|Publication number||US6288318 B1|
|Application number||US 09/574,073|
|Publication date||Sep 11, 2001|
|Filing date||May 18, 2000|
|Priority date||May 20, 1999|
|Publication number||09574073, 574073, US 6288318 B1, US 6288318B1, US-B1-6288318, US6288318 B1, US6288318B1|
|Inventors||Kar Ming Chow|
|Original Assignee||Kar Ming Chow|
|Export Citation||BiBTeX, EndNote, RefMan|
|Patent Citations (10), Referenced by (4), Classifications (12), Legal Events (4)|
|External Links: USPTO, USPTO Assignment, Espacenet|
This application claims priority under 35 U.S.C. §§119 and/or 365 to 991178.0 filed in United Kingdom on May 20, 1999; the entire content of which is hereby incorporated by reference.
This invention relates to an apparatus for and a method of processing analogue audio signals and, in particular, such an apparatus for and a method of receiving external analogue audio signals, processing such signals and subsequently outputting the processed signals in the form of sound and/or visual representations.
People who are fond of singing may also wish to compose songs, whether for themselves or others. However, for people not trained in singing, the notes which they sing may not be in the correct pitch. There are existing equipment, e.g. cassette tape recorders, which allows a user to input audio signals (sound) to a cassette tape by singing into a microphone connected to the cassette tape recorder. However, the song reproduced by the cassette tape recorder is intended to be the same as the one recorded. If, therefore, the singer does not sing to the correct pitch such will be clearly reflected when reproduced by the cassette tape recorder. In addition, for people not trained in musical theory, they may not know how to correctly represent what they are singing.
It is an object of the present invention to provide an apparatus for and a method of processing analogue audio signals to cater for the aforesaid shortcomings, or at least to provide a useful alternative to the public.
It is a further object of the present invention to provide an apparatus for and method of processing analogue audio signals in which the outputted audio analogue signals correspond to the respectively correct pitch.
It is a yet further object of the present invention to provide an apparatus for and method of processing analogue audio signals in which the outputted analogue audio signals are visually represented, so as to allow the user to represent the inputted song in written form.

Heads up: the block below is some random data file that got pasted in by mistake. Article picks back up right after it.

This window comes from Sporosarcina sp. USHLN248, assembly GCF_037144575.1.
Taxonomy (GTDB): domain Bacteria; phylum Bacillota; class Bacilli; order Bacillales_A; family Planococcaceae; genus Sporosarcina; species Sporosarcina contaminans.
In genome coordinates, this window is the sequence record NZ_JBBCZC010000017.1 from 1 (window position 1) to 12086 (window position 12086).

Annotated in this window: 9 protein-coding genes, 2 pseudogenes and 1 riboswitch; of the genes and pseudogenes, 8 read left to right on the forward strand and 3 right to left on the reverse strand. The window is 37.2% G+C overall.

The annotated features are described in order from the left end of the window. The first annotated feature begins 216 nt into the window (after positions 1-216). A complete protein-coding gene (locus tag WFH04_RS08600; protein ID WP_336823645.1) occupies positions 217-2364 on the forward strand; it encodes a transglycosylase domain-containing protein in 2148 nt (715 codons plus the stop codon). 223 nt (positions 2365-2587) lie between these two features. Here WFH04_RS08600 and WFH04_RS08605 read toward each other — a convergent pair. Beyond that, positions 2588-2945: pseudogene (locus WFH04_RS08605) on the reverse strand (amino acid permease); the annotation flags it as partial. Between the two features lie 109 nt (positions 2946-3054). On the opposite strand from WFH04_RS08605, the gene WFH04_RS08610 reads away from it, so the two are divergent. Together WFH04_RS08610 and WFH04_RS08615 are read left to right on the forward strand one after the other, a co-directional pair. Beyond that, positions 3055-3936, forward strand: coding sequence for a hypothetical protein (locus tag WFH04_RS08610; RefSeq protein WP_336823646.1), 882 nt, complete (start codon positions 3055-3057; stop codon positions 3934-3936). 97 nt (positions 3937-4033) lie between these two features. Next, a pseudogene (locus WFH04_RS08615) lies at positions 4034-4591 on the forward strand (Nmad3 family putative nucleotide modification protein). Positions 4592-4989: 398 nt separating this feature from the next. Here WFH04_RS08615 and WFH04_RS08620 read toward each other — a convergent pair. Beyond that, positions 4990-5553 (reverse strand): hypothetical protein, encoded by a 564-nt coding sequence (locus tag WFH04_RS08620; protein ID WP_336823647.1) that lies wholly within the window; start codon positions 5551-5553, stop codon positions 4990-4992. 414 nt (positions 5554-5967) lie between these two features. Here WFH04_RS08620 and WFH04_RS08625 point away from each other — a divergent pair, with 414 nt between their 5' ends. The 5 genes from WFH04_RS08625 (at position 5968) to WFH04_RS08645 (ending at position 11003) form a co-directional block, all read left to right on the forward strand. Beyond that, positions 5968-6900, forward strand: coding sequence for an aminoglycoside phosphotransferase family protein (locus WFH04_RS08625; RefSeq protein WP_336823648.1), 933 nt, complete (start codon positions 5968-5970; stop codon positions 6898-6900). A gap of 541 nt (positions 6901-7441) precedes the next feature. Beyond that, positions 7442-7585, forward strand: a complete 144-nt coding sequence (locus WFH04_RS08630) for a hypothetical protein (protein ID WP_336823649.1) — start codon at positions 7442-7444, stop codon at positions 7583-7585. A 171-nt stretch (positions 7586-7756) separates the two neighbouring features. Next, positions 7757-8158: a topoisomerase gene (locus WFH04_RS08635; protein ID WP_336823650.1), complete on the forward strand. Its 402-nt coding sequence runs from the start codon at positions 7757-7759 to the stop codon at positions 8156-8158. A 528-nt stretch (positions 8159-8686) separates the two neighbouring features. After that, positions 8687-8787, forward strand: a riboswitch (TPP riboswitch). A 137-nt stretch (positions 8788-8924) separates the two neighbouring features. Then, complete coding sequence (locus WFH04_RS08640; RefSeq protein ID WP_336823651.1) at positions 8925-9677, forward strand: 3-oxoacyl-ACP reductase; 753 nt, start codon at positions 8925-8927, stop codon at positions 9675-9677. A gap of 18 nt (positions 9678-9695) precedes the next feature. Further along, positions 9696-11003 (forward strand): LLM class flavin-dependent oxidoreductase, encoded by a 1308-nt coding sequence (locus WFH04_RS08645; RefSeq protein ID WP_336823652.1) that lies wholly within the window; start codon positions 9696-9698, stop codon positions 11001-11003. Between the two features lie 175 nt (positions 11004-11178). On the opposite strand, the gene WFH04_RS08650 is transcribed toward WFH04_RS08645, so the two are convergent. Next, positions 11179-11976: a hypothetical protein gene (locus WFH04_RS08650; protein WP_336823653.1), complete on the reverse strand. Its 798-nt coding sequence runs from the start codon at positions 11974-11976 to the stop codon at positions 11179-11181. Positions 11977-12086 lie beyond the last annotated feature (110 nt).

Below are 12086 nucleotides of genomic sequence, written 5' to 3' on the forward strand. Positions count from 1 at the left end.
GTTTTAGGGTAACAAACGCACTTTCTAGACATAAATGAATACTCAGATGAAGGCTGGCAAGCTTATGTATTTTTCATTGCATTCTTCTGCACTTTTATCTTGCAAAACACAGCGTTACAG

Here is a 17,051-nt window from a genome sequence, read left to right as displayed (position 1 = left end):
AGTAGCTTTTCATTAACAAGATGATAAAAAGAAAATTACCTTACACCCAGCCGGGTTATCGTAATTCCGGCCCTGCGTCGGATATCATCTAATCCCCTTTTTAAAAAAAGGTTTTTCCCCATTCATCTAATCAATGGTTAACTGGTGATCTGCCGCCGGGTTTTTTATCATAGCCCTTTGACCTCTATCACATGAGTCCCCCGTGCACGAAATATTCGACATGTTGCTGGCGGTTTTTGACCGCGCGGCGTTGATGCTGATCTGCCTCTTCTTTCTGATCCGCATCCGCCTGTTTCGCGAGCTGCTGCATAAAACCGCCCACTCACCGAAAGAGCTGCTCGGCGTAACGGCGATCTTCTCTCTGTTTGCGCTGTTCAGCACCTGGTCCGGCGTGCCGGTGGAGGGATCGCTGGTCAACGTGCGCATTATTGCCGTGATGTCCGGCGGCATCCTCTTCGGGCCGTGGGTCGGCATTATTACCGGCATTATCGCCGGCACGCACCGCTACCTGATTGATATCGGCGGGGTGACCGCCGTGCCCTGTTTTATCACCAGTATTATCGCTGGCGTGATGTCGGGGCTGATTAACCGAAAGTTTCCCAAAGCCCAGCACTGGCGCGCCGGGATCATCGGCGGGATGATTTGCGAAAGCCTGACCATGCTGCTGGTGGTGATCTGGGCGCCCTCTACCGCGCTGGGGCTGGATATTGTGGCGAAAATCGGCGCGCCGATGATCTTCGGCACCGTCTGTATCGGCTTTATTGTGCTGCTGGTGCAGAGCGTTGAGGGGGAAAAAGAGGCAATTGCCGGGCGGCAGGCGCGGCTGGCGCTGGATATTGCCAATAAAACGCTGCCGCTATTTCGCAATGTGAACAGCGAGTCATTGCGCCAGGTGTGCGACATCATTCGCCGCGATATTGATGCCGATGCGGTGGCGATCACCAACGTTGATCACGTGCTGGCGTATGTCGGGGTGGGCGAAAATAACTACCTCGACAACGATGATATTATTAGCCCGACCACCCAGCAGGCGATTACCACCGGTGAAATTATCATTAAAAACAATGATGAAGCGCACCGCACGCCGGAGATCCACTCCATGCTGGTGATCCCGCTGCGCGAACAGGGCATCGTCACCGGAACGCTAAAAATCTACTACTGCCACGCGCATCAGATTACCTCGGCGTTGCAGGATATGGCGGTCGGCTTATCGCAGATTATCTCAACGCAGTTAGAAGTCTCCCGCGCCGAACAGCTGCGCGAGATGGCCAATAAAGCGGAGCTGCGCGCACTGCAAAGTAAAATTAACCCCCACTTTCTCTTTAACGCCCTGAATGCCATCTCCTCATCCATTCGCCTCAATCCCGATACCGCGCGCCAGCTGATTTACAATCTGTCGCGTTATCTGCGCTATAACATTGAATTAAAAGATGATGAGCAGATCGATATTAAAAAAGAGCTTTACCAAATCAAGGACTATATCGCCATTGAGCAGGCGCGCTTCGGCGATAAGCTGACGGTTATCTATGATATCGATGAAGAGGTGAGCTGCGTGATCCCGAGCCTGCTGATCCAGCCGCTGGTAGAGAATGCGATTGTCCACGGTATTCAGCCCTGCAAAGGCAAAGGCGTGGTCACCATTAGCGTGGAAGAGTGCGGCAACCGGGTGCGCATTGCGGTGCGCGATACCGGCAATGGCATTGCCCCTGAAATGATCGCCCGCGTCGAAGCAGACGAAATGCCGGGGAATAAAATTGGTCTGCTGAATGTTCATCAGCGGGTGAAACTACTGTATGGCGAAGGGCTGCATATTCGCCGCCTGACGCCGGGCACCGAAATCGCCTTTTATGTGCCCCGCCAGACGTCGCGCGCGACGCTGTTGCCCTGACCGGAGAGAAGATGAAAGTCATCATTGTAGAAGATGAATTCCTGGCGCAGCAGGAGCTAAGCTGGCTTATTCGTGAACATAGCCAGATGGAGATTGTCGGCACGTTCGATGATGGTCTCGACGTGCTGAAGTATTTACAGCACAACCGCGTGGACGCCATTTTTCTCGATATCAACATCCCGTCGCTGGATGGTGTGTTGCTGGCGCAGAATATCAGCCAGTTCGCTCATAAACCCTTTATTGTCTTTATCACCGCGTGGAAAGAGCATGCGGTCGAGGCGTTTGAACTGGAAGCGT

According to a first aspect of the present invention, there is provided an apparatus for processing at least one analogue audio signal, including means for receiving a first analogue audio signal, means for converting said first analogue signal into a first digital signal, means for comparing said first digital signal with data representing musical notes, means for selecting a datum representing a reference musical note from said data representing musical notes on the basis of result of comparing said first digital signal with said data representing musical notes, means for converting said datum into a second analogue audio signal, means for outputting said second analogue audio signal, and means for visually representing said second analogue audio signal.
According to a second aspect of the present invention, there is provided a method of processing at least one analogue audio signal, including the steps of (a) receiving a first analogue audio signal; (b) converting said first analogue audio signal into a first digital signal; (c) comparing said first digital signal with data representing musical notes; (d) selecting a datum representing a reference musical note from said data representing musical notes on the basis of result of comparing said first digital signal with said data representing musical notes; (e) converting said datum into a second analogue audio signal, (f) outputting said second analogue audio signal, and (g) visually representing said second analogue audio signal.
An embodiment of the invention will now be described by way of an example, and with reference to the accompanying drawings, in which
FIG. 1 is a front perspective view of an apparatus for processing analogue audio signals according to the present invention;
FIG. 2 is a block diagram of the apparatus shown in FIG. 1;
FIG. 3 is a block diagram of the chip shown in FIG. 2;
FIG. 4 is a block diagram of the liquid crystal display (LCD) driver shown in FIG. 2;
FIG. 5 shows the pad assignment of the LCD driver shown in FIG. 4;
FIG. 6 shows the pin assignment of the LCD driver shown in FIG. 4;
FIG. 7 shows the mapping from the RAM of the LCD driver shown in FIG. 4 to the LCD pattern;
FIG. 8 shows the pattern on the LCD in the apparatus shown in FIG. 1;